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Int J Ther Massage Bodywork. 2016 Jun 3;9(2):3-8. eCollection 2016 Jun.

Intradialytic Massage for Leg Cramps Among Hemodialysis Patients: a Pilot Randomized Controlled Trial.

Author information

1
Case Western Reserve University and MetroHealth Medical Center, Cleveland, OH, USA.

Abstract

BACKGROUND:

Patients on hemodialysis often experience muscle cramps that result in discomfort, shortened treatment times, and inadequate dialysis dose. Cramps have been associated with adversely affecting sleep and health-related quality of life, depression and anxiety. There is limited evidence available about massage in dialysis; however, massage in cancer patients has demonstrated decreases in pain, inflammation, and feelings of anxiety. These correlations indicate massage may be an effective treatment modality for hemodialysis-related lower extremity cramping.

PURPOSE:

To determine the effectiveness of intradialytic massage on the frequency of cramping among hemodialysis patients prone to lower extremity cramping.

PARTICIPANTS:

26 maintenance hemodialysis patients with frequent lower extremity cramps.

SETTING:

three outpatient hemodialysis centers in Northeast Ohio.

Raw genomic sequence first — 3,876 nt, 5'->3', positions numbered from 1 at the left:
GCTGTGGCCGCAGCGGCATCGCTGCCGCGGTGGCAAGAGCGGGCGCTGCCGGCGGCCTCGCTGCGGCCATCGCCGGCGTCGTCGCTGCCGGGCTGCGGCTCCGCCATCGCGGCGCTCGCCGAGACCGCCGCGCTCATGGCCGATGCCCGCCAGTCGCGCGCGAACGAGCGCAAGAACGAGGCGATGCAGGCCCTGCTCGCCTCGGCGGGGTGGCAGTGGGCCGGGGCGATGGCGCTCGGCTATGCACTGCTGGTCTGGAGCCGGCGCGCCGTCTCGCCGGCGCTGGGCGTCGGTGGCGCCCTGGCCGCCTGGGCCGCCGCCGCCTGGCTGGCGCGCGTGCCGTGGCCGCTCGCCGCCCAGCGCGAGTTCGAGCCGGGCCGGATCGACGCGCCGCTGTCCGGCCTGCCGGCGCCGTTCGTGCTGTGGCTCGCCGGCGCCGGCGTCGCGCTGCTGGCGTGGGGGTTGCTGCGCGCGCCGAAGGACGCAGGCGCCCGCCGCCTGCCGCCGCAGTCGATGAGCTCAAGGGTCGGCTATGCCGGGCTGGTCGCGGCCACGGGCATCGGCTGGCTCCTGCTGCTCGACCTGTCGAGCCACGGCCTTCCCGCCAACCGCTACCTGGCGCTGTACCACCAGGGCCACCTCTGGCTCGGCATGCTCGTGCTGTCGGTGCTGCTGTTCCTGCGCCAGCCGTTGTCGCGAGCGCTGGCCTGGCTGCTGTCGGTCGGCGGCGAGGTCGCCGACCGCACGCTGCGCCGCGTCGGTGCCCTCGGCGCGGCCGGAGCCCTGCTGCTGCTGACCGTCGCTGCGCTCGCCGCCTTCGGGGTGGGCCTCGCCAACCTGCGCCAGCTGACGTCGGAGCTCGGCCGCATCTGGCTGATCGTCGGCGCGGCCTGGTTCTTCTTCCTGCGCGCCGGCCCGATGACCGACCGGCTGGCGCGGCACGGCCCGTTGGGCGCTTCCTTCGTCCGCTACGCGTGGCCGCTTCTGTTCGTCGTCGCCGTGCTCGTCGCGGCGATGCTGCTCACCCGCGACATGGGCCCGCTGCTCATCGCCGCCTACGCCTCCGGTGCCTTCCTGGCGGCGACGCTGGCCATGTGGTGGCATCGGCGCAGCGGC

RESEARCH DESIGN:

randomized controlled trial.

INTERVENTION:

The intervention group received a 20-minute massage of the lower extremities during each treatment (three times per week) for two weeks. The control group received usual care by dialysis center staff.

MAIN OUTCOME MEASURE:

change in frequency of lower leg cramping.

RESULTS:

Patient reported cramping at home decreased by 1.3 episodes per week in the intervention group compared to 0.2 episodes per week in the control group (p=.005). Patient reported cramping during dialysis decreased by 0.8 episodes in the intervention group compared to 0.4 episodes in the control group (p=0.44).

CONCLUSION:

Intradialytic massage appears to be an effective way to address muscle cramping. Larger studies with longer duration should be conducted to further examine this approach.

KEYWORDS:

dialysis; massage; muscle cramping

PMID:
27257445
PMCID:
PMC4868507

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